- Dr Anthony Fauci says the way monkeypox is spreading in the US is “very” reminiscent of “the early days of HIV”.
- It’s “very inconvenient for me, I went there 41 years ago,” he said.
- Still, he hopes that the current monkeypox epidemic will not end like the HIV epidemic and that the virus will be brought under control.
Officially, more than 6,600 people across the United States have been diagnosed with monkeypox since May 18, when the outbreak’s first domestic patient was discovered in Massachusetts. Public health experts say the actual number of monkeypox cases in the country is likely much higher than that.
Positive tests poured in over the summer – first a drop, then a pour, until a flood of new monkeypox diagnoses were recorded every day.
Now at least three states (California, Illinois, and New York) have declared states of emergency for the disease, the White House has appointed a monkeypox response team, and the CDC is working to bolster its “limited supply” of the only vaccine licensed for use against monkeypox in the United States.
But it was before all of this – in late spring, early summer, when data was beginning to show that monkeypox was being transmitted “efficiently” from person to person in the United States – that Dr. Anthony Fauci had a sinking feeling he had felt before.
“I said ‘uh oh,'” Fauci, President Joe Biden’s chief medical adviser, told the Science Vs. podcast when asked what was going through his mind as the number of cases in the he epidemic in the United States continued to grow.
“It’s very reminiscent of what we saw in the early days of HIV,” Fauci said, expressing concern.
Unlike past diagnoses of monkeypox recorded in the United States, this year’s cases were not limited to prairie dog owners and their close contacts, or a recent trip to West Africa. Instead, overall, the monkeypox lesions seen in this outbreak have spread to intimate areas of the body, in men who have sex with men.
“It was kind of a gradual ‘oh my god,'” said Fauci, who directs the National Institute of Allergy and Infectious Diseases. “From the very beginning, the epidemiological circumstances in which this happened bothered me very much, having been there 41 years ago with HIV.”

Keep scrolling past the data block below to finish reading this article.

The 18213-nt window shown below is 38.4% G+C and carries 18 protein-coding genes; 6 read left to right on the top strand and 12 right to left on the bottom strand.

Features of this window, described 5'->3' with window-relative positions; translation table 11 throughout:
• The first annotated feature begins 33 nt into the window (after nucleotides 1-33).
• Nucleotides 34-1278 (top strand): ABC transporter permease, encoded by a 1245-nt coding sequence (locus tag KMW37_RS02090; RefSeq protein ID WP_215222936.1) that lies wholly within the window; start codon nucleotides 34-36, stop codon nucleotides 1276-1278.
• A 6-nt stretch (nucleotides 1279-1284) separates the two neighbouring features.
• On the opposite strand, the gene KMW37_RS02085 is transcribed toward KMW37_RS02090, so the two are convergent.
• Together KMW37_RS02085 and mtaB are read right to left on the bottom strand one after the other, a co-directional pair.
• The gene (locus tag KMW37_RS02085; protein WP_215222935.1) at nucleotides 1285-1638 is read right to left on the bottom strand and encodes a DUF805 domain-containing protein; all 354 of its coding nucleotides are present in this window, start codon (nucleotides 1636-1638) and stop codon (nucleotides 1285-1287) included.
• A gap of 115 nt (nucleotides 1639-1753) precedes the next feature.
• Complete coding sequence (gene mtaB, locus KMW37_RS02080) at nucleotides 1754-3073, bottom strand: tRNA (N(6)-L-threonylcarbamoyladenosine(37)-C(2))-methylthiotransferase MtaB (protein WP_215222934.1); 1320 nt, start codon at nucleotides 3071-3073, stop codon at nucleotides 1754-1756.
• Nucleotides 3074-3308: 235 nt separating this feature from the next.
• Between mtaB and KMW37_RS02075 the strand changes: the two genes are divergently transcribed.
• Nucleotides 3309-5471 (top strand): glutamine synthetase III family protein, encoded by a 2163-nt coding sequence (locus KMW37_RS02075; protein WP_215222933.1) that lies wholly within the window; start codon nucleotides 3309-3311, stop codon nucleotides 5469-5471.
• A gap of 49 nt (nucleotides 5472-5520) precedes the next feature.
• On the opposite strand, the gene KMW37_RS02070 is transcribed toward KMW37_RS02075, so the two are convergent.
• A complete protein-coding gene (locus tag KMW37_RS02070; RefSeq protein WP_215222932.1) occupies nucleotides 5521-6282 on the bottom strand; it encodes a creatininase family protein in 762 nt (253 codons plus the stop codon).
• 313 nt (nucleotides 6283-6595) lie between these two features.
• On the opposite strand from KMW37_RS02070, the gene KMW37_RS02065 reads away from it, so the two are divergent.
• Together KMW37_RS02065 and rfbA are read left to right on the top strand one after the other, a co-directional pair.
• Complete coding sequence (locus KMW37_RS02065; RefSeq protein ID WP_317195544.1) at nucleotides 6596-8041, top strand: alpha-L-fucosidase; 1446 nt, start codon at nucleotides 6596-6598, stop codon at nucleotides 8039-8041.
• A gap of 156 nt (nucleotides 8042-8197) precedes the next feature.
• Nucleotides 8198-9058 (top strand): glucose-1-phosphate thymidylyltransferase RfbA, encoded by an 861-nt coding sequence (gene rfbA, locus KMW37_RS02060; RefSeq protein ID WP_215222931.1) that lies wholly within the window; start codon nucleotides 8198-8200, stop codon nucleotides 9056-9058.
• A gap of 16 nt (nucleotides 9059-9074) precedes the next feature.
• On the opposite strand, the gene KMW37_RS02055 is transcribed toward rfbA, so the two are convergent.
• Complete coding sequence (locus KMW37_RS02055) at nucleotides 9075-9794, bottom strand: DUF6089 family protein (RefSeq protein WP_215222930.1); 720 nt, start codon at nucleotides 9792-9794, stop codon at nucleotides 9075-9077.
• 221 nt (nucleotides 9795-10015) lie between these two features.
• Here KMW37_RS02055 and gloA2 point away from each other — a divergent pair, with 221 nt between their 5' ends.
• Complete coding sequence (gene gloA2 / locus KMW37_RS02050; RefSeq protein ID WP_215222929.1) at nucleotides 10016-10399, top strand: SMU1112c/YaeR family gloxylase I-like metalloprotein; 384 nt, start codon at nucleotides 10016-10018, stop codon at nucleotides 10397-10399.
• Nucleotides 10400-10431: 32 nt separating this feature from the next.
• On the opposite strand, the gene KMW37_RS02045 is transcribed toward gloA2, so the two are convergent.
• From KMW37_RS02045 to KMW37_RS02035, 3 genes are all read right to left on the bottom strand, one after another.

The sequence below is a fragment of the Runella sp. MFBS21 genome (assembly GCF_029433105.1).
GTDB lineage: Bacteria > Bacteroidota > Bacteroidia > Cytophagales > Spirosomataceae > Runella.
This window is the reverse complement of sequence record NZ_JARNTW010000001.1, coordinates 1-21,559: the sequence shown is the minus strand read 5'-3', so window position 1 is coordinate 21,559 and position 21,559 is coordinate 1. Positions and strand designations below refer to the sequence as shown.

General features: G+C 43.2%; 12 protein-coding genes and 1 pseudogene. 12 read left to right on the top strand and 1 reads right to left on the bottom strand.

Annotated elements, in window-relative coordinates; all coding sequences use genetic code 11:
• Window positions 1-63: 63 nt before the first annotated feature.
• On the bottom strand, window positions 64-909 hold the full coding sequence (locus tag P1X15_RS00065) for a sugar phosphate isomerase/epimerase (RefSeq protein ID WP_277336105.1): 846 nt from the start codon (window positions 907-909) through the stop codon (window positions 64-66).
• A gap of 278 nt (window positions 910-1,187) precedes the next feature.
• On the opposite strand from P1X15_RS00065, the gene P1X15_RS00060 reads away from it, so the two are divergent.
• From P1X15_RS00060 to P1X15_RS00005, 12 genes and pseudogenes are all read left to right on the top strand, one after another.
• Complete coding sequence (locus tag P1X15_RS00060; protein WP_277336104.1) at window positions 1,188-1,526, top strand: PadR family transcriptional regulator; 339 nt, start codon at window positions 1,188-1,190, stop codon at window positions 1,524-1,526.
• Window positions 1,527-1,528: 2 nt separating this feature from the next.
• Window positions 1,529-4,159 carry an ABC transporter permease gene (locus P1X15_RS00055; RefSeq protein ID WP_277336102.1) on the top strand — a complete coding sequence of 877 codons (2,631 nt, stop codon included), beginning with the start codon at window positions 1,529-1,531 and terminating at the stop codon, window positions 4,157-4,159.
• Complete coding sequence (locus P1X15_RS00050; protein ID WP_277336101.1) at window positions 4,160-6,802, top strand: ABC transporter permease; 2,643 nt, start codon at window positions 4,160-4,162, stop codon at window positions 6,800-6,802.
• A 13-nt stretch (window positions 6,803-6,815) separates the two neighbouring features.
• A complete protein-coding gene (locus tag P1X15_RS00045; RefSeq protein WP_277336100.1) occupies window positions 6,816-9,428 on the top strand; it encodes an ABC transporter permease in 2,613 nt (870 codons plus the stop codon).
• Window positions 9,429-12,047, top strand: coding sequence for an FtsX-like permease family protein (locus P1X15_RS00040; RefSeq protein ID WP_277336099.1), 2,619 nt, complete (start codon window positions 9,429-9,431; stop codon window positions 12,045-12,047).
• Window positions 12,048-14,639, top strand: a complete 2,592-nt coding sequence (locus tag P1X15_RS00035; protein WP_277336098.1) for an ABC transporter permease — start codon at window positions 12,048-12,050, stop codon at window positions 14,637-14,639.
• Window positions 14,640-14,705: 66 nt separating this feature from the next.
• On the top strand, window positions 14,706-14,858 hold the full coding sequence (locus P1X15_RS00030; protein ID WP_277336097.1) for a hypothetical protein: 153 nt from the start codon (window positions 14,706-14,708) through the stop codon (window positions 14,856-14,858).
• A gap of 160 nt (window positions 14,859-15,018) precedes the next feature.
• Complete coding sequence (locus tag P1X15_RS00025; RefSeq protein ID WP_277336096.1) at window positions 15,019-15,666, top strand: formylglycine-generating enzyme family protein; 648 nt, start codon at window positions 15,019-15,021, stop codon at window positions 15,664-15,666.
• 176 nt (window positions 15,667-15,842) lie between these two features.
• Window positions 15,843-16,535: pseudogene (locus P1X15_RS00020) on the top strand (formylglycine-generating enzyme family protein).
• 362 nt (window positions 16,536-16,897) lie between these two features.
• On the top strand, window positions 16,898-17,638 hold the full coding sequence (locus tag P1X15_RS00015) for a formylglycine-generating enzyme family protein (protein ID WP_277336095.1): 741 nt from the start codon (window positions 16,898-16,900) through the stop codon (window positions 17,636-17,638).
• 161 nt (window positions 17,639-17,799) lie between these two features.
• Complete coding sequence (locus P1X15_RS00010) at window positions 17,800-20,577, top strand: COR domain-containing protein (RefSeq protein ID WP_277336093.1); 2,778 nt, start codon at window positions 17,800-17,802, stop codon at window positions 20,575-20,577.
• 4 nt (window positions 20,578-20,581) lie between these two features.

Fauci initially thought HIV was ‘just a fluke’
American doctors and scientists began researching the human immunodeficiency virus in 1981, “at a time when HIV was still undiscovered – we didn’t even call it AIDS,” said Fauci to an oral history project in 2007. Initially, the disease was reported in a handful of gay men living in Los Angeles. Two of them died.
At the time, Fauci thought “maybe it was just a fluke,” he told reporters gathered at a vaccine conference in 2019.
In the early 1980s, Fauci said there was a lot of “confusion” over how the virus was transmitted, with people wondering, “is this a weird disease of gay men?”
It was not. HIV, like other viral diseases (including monkeypox) can affect anyone who is vulnerable and exposed, under the right circumstances.
“As it evolved, literally week after week after week, you got the epidemiology unfolding and changing – which clearly showed that it was not limited to gay men,” Fauci said. .
He believes we can – and will – take control of this epidemic
Unlike the HIV crisis, Fauci hopes the current monkeypox epidemic will not end with millions infected around the world needing treatment.
“Anything is possible, but it’s unlikely,” he told Science Vs. “If we keep putting our foot on the pedal, getting as many people vaccinated as possible, taking control of it. I think we can do it.”